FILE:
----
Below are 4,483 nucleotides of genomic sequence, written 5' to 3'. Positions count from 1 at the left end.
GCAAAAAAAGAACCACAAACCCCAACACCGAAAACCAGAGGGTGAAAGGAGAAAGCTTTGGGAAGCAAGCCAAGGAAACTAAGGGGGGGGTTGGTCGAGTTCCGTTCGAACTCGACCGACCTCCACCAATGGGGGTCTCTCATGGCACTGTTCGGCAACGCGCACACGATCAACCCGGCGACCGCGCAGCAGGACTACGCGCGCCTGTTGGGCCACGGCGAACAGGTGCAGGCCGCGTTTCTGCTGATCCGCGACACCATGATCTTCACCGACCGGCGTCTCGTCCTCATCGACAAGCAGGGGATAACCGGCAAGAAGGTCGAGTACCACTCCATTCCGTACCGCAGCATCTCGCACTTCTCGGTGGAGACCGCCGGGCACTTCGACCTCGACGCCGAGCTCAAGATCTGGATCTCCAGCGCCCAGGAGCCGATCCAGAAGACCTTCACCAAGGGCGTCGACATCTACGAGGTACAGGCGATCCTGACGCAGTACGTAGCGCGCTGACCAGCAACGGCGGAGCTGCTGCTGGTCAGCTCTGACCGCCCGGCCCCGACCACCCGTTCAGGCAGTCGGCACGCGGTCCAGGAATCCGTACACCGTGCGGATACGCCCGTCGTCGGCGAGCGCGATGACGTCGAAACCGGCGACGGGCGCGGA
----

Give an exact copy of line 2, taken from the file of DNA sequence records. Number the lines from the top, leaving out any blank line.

GCAAAAAAAGAACCACAAACCCCAACACCGAAAACCAGAGGGTGAAAGGAGAAAGCTTTGGGAAGCAAGCCAAGGAAACTAAGGGGGGGGTTGGTCGAGTTCCGTTCGAACTCGACCGACCTCCACCAATGGGGGTCTCTCATGGCACTGTTCGGCAACGCGCACACGATCAACCCGGCGACCGCGCAGCAGGACTACGCGCGCCTGTTGGGCCACGGCGAACAGGTGCAGGCCGCGTTTCTGCTGATCCGCGACACCATGATCTTCACCGACCGGCGTCTCGTCCTCATCGACAAGCAGGGGATAACCGGCAAGAAGGTCGAGTACCACTCCATTCCGTACCGCAGCATCTCGCACTTCTCGGTGGAGACCGCCGGGCACTTCGACCTCGACGCCGAGCTCAAGATCTGGATCTCCAGCGCCCAGGAGCCGATCCAGAAGACCTTCACCAAGGGCGTCGACATCTACGAGGTACAGGCGATCCTGACGCAGTACGTAGCGCGCTGACCAGCAACGGCGGAGCTGCTGCTGGTCAGCTCTGACCGCCCGGCCCCGACCACCCGTTCAGGCAGTCGGCACGCGGTCCAGGAATCCGTACACCGTGCGGATACGCCCGTCGTCGGCGAGCGCGATGACGTCGAAACCGGCGACGGGCGCGGA